Magnificent Mountain Imagery

Whyte Museum of the Canadian Rockies, Banff, AB

Encounters with the Sublime: Bradford Washburn & Sebastião Salgado
Passion & Purpose: Carbon Prints & Photogravures by Jon Goodman 
By Michael Turner
The sublime, as a subject in visual art, often brings to mind Caspar David Friedrich’s magnificent Chalk Cliffs on Rügen (1818). “Close your bodily eye,” wrote Friedrich, “that you may see your picture first with the eye of the spirit. Then bring to light what you have seen in the darkness, that its effect may work back, from without to within.” Friedrich is referring to his painting process, but his words could apply equally to what happens in the darkrooms of photographers Jon Goodman, Sebastião Salgado and Bradford Washburn.
A highly regarded photojournalist, the Brazilian-born, Paris-based Salgado, now in his mid 70s, set out in 2004 in search of the world “as it was, as it was formed,” says Genesis Project inaugural curator Lélia Wanick Salgado. Eight years later, after sessions in both hemispheres, Salgado returned with black-and-white pictures of steamy rivers, iceberg castles and the subject of his current exhibition: the Yukon’s Kluane National Park. American-born Washburn (1910-2007) is another Kluane enthusiast, a mountaineering museum director who took up the camera to document his climbs.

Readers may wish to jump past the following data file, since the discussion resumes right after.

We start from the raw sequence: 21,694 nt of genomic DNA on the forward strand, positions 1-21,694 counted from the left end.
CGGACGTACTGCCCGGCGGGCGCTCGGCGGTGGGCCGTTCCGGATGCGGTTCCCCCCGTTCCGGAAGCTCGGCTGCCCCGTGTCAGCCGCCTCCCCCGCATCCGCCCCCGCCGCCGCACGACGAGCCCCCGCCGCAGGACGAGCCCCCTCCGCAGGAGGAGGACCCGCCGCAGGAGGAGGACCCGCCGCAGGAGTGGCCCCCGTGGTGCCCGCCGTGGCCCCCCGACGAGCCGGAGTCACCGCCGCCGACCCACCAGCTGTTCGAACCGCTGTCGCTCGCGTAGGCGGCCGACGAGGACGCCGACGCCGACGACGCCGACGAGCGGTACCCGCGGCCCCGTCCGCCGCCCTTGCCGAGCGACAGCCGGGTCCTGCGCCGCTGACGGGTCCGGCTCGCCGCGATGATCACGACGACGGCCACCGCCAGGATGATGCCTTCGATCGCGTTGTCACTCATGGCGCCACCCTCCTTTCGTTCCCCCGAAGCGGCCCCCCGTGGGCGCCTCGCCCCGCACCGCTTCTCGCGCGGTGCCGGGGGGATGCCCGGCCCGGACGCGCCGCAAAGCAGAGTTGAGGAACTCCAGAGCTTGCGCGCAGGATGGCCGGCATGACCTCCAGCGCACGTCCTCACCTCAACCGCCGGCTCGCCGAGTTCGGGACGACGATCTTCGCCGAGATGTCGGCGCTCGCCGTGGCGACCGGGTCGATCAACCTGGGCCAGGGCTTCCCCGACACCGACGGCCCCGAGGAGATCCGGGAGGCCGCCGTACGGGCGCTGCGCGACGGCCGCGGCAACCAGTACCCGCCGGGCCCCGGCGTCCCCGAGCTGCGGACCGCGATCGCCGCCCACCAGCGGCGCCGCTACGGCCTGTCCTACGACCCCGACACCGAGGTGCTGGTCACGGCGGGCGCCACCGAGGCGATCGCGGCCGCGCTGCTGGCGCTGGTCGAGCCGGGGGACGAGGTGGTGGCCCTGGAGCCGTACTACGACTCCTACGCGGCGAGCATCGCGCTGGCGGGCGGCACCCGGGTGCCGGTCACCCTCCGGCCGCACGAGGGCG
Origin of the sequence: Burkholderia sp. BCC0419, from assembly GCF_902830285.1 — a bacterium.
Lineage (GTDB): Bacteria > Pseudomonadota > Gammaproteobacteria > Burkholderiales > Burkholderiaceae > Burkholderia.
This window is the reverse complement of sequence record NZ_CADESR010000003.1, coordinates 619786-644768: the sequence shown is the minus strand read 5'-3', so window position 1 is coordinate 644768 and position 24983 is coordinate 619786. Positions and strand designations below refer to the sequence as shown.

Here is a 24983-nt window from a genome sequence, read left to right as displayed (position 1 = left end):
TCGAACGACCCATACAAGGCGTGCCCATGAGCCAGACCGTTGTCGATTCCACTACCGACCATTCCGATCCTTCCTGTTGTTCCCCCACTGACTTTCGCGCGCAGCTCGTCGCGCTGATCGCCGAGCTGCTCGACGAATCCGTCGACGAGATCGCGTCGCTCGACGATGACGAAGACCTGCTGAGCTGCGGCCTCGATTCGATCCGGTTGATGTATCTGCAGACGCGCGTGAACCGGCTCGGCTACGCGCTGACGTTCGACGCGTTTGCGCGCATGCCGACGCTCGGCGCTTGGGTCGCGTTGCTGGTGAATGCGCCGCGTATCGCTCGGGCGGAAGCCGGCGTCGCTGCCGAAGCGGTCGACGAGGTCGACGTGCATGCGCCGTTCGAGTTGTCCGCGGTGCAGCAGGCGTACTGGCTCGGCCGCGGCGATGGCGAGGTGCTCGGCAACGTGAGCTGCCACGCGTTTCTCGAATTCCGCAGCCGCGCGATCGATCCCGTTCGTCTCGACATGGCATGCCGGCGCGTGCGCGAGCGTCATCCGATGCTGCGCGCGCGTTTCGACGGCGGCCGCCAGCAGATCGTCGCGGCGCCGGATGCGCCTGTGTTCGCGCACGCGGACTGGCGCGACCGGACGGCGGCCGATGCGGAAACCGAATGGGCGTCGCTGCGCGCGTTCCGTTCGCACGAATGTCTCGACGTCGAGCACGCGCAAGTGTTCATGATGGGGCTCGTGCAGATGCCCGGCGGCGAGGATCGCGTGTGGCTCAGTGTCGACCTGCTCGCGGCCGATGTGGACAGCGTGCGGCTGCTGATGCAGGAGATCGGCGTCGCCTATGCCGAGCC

Also on display are the photographs of American master printer Jon Goodman. Although every bit as spectacular in content as the landscapes of Salgado and Washburn, Goodman’s pictures are not the result of awe-inspiring cross-continental excursions or death-defying mountain climbs, but of a level of technical excellence that allows viewers to come that much closer to his subjects. In Late Sun and Shadow, King’s Landing, Columbia Mountain (2015), you can feel the crunch of snow underfoot.

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